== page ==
One of the nation's fastest growing metropolitan areas, Wake County, North Carolina, added more than a quarter million new residents during the first decade of this century, an increase of almost 45 percent. At the same time, partisanship increasingly dominated local politics, including school board races. Against this backdrop, Toby Parcel and Andrew Taylor consider the ways diversity and neighborhood schools have influenced school assignment policies in Wake County, particularly during 2000-2012, when these policies became controversial locally and a topic of national attention. The End of Consensus explores the extraordinary transformation of Wake County during this period, revealing inextricable links between population growth, political ideology, and controversial Ka12 education policies. Drawing on media coverage, in-depth interviews with community leaders, and responses from focus groups, Parcel and Taylor's innovative work combines insights from these sources with findings from a survey of 1, 700 county residents. Using a broad range of materials and methods, the authors have produced the definitive story of politics and change in public school assignments in Wake County while demonstrating the importance of these dynamics to cities across the country.... cost about $100, 000 more a year to run because of the additional pay for support staff and expenses for maintenance, but on a ... In the decade following their introduction at Kingswood, several opened with or phased into multitrack schedules, ... in the fast-growing suburban parts of the county, such as Adams Elementary in Cary, Jones Dairy Elementary in Wake ... for open slots that in 2005, 29 percent of applications for year-round schools were rejected (Hui and Goldsmith 2010).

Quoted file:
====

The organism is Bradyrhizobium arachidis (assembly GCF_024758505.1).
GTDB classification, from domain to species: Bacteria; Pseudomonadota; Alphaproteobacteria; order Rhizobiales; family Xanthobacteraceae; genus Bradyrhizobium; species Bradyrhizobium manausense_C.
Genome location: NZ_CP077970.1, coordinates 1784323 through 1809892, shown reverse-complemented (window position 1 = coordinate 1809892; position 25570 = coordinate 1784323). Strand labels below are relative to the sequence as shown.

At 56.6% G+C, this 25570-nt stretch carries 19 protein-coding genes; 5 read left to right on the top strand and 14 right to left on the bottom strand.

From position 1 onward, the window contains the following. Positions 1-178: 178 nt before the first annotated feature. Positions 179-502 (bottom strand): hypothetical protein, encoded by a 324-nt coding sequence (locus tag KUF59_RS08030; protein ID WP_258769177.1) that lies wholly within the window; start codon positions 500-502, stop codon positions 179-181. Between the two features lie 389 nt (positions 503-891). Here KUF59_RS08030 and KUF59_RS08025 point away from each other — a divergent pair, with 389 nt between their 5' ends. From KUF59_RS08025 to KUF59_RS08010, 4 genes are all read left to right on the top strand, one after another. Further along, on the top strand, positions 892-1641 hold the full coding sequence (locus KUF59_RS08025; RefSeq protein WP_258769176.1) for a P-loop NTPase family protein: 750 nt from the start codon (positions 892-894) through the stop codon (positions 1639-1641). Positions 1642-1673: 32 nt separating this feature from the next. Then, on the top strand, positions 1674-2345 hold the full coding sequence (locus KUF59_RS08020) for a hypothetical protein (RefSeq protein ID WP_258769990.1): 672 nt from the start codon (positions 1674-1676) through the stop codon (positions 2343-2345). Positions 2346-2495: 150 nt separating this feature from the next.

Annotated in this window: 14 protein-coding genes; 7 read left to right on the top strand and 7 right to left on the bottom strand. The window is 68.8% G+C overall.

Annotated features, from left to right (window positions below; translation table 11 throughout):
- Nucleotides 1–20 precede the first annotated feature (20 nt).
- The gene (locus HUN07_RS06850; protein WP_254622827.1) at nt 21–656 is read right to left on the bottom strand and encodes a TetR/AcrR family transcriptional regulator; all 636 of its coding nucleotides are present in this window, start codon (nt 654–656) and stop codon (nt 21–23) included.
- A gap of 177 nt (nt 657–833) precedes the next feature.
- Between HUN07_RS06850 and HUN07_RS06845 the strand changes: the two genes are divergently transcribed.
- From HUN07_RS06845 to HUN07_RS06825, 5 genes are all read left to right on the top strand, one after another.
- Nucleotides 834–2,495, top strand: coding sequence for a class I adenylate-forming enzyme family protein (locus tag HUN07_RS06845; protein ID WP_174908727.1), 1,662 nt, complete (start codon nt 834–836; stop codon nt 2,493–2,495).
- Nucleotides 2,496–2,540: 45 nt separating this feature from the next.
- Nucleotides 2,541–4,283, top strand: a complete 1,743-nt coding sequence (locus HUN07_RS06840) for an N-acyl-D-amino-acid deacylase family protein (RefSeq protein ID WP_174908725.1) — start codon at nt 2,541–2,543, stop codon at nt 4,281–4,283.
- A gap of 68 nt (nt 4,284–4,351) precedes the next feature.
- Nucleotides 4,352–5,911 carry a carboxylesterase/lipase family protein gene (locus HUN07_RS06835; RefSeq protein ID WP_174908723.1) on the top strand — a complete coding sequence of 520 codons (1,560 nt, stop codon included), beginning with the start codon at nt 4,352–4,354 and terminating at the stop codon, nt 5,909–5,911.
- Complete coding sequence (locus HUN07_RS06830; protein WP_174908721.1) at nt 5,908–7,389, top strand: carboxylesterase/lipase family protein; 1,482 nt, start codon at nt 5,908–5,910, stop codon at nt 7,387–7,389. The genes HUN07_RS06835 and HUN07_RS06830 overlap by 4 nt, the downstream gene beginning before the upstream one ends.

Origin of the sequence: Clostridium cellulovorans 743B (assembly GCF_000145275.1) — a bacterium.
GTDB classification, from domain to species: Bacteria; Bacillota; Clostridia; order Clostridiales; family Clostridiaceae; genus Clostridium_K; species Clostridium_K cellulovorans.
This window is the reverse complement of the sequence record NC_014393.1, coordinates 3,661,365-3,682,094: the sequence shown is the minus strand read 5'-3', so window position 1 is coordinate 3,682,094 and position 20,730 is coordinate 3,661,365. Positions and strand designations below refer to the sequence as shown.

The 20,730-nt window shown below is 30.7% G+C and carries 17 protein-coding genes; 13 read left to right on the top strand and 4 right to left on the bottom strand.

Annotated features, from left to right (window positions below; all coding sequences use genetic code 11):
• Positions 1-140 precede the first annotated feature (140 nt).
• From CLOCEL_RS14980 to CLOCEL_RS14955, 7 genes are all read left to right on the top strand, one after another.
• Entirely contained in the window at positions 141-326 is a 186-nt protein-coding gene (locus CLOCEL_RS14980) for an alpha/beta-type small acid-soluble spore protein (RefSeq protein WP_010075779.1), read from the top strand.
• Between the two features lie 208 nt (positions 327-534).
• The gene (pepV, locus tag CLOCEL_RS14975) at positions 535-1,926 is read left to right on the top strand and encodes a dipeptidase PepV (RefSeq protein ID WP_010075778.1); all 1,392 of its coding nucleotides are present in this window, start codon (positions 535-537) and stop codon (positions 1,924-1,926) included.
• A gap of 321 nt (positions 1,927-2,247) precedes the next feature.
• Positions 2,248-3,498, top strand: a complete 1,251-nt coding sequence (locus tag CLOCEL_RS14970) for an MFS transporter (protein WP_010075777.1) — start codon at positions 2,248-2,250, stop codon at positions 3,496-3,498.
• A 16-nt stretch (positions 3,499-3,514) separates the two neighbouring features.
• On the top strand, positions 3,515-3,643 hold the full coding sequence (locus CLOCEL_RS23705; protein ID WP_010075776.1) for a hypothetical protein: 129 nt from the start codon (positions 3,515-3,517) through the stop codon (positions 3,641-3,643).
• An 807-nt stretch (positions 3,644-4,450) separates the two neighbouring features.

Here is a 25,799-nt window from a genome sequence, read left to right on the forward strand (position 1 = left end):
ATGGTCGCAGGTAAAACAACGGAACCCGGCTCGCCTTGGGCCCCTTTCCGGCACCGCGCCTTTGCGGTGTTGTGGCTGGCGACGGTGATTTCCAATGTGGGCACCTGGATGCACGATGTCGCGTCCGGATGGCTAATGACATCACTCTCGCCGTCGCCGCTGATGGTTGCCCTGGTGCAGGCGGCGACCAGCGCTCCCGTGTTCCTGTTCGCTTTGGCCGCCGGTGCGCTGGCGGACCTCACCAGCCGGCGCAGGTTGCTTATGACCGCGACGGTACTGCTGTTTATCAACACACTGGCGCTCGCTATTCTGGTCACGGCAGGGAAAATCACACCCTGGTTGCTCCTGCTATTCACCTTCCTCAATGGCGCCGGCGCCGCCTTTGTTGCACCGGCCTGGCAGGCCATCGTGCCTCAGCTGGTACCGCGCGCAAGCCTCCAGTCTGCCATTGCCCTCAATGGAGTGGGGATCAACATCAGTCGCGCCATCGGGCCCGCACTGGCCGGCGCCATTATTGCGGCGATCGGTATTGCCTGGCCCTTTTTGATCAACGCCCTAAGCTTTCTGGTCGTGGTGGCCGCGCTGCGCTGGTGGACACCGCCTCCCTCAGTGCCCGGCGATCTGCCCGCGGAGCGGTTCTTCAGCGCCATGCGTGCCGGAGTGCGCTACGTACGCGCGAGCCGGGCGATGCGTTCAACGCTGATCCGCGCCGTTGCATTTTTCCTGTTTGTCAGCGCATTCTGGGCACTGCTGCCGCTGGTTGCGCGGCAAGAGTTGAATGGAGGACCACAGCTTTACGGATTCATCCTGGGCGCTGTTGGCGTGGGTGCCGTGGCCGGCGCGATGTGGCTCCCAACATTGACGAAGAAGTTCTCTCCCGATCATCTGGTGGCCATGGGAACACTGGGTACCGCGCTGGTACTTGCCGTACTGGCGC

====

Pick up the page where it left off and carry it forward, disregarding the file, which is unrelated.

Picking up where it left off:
|Title||:||The End of Consensus|
|Author||:||Toby L. Parcel, Andrew J. Taylor|
|Publisher||:||UNC Press Books - 2015-04-20|